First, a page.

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Death Doll (1989)
Obscure, creepy potboiler worth seeking out!
"Death Doll" is one of those "lost" movies I heard about for so many years as a teen. It was a 1989 production (although some research uncovers an actual 1984 production date) shot and directed by a man named William Mims.
The story is simple: after the death of her husband, young Trish is stalked by a madman leaving Dolls in his footsteps. There's a handful of deaths, but this film relies more on suspense than gore.
There's several things that rise this film above other standard 80s slasher fare. For one, it's got atmosphere and lots of it. If you like creepy little potboilers from the 80s (the made for TV variety) then you'll probably really dig the set-up and execution. There's also a really freaky looking hand-crafted Fortune Telling machine in the movie that predicts future terrifying events in the film. Every time she appears on screen I get the chills. After the first premonition came true, Trish goes back to the antique mall to find the machine again. What follows is a suspenseful game of cat and mouse with Trish and the Killer.
This movie sort of exists in it's own world. I've seen 2 cuts of the movie. What I assume to be the original 1984 cut with the 1984 copyright date, original opening credits and music as well as an alternate opening shot of the actors outside the antique store. The other cut from 1989 has a different shot-on-VHS opening sequence, alternate title screen and credits and for some odd reason there's even a re-shot opening scene, but using two different actor doubles (shot from behind and far away). I'm guessing Mims wanted to approach the opening scene differently later and must have not been able to get the original actors.
But what really attracts me to this film is the combination of the eerie artwork (both versions: the doll getting stabbed in the chair and the big evil Doll face) combined with the fact you pretty much can't legit get this film anywhere. It's my understanding the 1989 version was released on VHS in the UK and the 1984 cut was released in Poland I believe. Although when I questioned Mims himself about the two different versions, he seemed confused and unaware of the 1984 version...so that still remains a mystery. And to date, there hasn't been a U.S. release, although it's a U.S. production. The real reasons are unclear, but I gather from Mims it had something to do with a poor distribution deal.
I've spoken to William several times over the years and even came close to Directing a "Death Doll 2" (which could still happen, you never know). But after all my questions to him and all my viewings of both cuts of the movie, the whole thing still remains as mysterious as ever to me and I highly recommend this movie to fans of obscure 80s slashers, especially those involving Dolls. It's a film I found myself increasingly obsessed with over the years, and it's likely to have the same effect on other rare 80s horror fans. Pretty much the perfect horror film for the fan looking for the ultimate lost slasher. Seek it out, if you know the right places to look.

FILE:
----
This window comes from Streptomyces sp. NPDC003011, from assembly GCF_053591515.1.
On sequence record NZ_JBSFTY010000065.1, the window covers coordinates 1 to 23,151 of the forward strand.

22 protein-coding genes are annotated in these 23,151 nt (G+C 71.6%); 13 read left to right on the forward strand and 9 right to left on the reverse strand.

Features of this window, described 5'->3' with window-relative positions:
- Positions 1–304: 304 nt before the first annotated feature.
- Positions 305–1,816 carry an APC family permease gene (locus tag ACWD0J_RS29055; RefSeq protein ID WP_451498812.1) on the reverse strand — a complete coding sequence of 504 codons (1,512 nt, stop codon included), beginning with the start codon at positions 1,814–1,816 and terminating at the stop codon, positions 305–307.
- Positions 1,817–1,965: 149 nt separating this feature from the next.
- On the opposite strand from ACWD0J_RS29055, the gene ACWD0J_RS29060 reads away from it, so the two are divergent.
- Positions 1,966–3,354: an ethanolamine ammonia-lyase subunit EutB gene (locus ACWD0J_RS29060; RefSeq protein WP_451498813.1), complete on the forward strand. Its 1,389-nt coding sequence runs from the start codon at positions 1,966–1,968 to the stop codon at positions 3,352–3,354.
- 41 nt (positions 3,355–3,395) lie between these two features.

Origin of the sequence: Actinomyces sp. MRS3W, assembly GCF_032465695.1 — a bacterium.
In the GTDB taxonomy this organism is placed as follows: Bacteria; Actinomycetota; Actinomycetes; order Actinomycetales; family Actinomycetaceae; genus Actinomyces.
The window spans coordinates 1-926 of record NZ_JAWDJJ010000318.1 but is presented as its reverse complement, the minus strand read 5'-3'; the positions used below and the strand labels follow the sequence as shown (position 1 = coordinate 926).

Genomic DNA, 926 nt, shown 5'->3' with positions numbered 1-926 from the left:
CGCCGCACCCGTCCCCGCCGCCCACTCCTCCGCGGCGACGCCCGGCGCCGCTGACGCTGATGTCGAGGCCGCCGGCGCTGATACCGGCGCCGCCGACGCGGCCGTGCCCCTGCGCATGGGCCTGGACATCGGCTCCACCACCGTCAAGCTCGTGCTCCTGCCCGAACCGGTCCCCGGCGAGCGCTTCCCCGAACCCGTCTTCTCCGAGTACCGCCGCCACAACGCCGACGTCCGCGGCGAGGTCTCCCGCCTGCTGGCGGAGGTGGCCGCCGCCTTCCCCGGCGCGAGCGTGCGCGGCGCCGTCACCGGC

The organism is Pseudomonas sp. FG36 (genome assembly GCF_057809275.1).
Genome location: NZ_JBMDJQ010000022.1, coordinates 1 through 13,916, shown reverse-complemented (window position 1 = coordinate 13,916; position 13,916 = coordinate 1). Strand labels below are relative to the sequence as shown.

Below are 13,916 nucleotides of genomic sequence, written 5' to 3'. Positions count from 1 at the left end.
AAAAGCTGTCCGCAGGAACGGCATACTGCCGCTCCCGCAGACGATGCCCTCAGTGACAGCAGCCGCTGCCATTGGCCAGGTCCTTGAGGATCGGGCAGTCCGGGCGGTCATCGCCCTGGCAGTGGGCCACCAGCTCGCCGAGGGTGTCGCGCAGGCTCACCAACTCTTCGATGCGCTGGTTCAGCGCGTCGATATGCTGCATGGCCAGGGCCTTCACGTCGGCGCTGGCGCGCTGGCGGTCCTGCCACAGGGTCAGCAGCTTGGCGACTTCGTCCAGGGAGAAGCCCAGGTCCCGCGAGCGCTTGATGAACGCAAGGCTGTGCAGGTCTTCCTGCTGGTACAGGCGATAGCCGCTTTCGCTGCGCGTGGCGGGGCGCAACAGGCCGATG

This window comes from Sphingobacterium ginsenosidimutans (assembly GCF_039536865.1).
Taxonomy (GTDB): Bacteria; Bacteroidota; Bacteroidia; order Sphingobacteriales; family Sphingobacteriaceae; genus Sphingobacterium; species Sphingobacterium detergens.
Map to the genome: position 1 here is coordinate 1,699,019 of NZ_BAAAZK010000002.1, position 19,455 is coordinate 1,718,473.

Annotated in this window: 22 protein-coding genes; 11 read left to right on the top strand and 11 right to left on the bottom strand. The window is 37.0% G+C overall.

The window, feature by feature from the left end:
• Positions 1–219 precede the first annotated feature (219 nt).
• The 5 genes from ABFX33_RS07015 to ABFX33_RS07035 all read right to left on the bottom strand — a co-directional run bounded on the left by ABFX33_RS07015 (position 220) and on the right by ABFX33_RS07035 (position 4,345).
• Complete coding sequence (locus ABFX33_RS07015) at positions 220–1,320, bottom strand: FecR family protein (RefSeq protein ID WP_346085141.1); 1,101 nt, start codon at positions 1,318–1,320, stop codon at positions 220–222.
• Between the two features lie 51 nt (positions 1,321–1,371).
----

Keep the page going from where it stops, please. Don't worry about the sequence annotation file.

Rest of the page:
Father's Day - BEST segment, hands down!
I went into this with high expectations, and while "Halloween" and "Christmas" (the ones I expected the most from) proved to be disappointments, I found the "Father's Day" segment brilliant, touching and also terrifying. The manner in which the story builds thru the playback of a childhood recording, how she drives out to the middle of nowhere, and the suspense leading to where she was headed, all great elements rounding out a truly unique segment. I found myself on the edge of my seat from the time she started the tape to the very end.
"Easter" was bizarre and interesting and "St. Patty's Day" was pretty unexpected but cool. "St. Patty's Day" felt like classic British horror or something. Very elegant, artistic and suspenseful. The little girl did a fantastic job. "Christmas" suffered from what many shot-in-LA indie productions experience which was the total lack of snow, thus creating a true "Christmas" atmosphere. It was an OK concept, but overall not really scary or exciting. And I feel like the gadget the story focuses on will really date it in 10-15 years and seem silly. And I felt like "Halloween" was a total wasted opportunity. With the "Halloween" setting they could have done so much, but other than it being centered around 3 girls stuck inside on Halloween, you wouldn't know it was set on Halloween. No pumpkins, no trick-r-treaters, no atmosphere what-so-ever. Seemed more like that story could have been molded into any of the "Holidays" and I wish that segment went to someone who really cared to do something cool with it, as that segment alone could have really brought this indie anthology into "classic" territory. "Valentine's Day" was a classic style shocker and "Mother's Day" was pretty creepy, but had a weak ending. I was really hoping for a cool "Independence Day" story or "Thanksgiving", but maybe it was for the best since there was really only a couple standout segments. Overall, well worth the watch, even if a handful of the stories are throwaway. I'd compare it to "ABCs of Death", with about the same ratio of good stories.